What, then, was Borges' vision of time? He held that the universe was a series of discontinuous moments—almost like a series of separated frames on a strip of film. Each frame an infinitesimal moment of discontinuous time, existing entirely independent of the ones before and after it. As did the people within each frame. Not slo-mo. No-mo.
How did Borges account for memory, then? In an essay in Other Inquisitions, "The Creation and P.H. Gosse," Borges played with the notion that the universe might have been created just moments—or even a single moment—ago, and that we were created with memories of an illusory past we never lived implanted within us.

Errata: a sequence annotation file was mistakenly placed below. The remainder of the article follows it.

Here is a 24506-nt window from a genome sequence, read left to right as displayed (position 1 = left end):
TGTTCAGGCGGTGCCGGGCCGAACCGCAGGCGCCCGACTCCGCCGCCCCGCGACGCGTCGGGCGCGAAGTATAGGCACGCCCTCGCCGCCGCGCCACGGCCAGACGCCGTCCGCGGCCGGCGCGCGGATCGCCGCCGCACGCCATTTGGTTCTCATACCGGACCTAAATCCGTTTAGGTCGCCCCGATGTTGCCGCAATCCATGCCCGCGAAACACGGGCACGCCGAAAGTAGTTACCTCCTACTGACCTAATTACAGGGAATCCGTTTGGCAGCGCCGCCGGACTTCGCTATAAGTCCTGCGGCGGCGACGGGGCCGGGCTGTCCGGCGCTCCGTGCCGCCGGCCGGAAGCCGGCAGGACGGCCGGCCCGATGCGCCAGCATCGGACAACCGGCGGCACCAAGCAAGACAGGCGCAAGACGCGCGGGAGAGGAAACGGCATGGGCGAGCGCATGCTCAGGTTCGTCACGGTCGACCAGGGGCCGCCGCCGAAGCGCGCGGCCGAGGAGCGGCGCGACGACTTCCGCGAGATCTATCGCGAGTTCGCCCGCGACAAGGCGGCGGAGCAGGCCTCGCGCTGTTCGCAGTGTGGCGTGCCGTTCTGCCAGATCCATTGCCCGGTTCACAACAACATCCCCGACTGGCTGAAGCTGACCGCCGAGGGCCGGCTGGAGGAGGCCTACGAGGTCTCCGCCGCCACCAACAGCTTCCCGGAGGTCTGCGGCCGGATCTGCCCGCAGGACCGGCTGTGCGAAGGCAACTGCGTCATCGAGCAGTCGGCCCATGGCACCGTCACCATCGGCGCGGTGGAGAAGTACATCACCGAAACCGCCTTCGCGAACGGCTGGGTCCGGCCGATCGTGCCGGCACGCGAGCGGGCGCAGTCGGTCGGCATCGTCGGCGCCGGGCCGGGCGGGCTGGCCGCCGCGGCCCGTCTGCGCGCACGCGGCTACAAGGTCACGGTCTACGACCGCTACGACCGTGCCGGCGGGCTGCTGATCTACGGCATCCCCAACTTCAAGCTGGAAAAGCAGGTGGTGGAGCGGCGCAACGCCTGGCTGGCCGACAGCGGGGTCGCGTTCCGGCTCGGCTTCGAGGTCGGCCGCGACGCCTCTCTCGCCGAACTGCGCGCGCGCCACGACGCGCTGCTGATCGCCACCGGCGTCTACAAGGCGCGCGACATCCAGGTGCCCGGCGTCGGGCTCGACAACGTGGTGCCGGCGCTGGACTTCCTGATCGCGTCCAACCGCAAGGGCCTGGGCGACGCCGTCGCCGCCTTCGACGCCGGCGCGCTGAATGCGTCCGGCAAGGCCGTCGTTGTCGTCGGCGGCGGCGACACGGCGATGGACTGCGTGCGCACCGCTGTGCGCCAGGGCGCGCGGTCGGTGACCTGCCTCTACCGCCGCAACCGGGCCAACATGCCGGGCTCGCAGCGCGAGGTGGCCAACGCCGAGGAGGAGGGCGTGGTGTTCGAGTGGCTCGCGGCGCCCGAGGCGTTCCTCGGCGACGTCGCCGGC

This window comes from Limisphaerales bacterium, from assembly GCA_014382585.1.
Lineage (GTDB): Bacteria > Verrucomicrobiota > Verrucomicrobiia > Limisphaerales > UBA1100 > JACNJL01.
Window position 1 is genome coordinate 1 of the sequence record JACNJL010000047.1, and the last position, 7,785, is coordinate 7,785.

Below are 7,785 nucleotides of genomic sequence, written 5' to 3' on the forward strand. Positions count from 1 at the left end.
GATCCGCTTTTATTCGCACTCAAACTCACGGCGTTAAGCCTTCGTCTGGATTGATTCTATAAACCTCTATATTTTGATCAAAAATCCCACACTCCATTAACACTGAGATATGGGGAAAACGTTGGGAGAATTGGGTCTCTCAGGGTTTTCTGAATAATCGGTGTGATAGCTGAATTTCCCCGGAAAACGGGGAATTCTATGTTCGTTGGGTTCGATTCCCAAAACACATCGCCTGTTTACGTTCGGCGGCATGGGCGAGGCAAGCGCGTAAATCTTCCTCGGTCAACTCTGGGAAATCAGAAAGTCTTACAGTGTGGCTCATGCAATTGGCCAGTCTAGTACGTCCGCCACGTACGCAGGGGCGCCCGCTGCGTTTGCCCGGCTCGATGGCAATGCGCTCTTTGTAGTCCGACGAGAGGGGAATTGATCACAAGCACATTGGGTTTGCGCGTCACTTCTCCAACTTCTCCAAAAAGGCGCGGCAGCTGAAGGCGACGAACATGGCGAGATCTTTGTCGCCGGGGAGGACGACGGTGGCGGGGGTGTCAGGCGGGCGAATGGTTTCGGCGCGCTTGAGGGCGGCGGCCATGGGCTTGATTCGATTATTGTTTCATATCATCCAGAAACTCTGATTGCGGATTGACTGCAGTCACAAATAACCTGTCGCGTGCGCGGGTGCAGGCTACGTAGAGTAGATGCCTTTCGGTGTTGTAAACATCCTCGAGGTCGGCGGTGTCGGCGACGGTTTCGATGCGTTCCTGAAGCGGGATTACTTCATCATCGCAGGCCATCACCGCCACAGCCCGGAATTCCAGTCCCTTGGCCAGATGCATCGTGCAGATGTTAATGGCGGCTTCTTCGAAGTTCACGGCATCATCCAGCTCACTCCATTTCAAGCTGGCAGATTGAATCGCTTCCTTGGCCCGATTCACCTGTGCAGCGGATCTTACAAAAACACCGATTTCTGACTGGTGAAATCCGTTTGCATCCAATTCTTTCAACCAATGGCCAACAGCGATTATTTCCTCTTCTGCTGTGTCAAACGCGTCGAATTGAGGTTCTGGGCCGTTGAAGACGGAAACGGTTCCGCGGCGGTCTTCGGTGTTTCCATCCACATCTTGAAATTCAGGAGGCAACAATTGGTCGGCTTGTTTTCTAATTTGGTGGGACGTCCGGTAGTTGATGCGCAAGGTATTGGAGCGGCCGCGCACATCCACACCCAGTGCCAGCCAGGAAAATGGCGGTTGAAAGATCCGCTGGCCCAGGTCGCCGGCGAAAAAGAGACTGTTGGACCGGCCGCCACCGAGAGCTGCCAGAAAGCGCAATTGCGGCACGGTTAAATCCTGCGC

OK, it's a little tenuous, but hard to disprove.
Morris' words on this: "All of existence is a continuity problem." By this logic, you are a different person entirely from the entity who started reading this essay. You don't have to regret anything in your past. You have no real past. You are someone new. But, then, so am I.
Nice to meet us.
Correction, April 10, 2008: This piece originally stated that Lynndie England was fired after taking a stand against workplace lapses at a chicken processing plant where she worked. In fact, as Tara McKelvey reported, following the incident, she walked off the job. ( Return to the corrected sentence.)
Ron Rosenbaum is the author of The Shakespeare Wars and Explaining Hitler. His latest book is How the End Begins: The Road to a Nuclear World War III.
Illustration by Charlie Powell.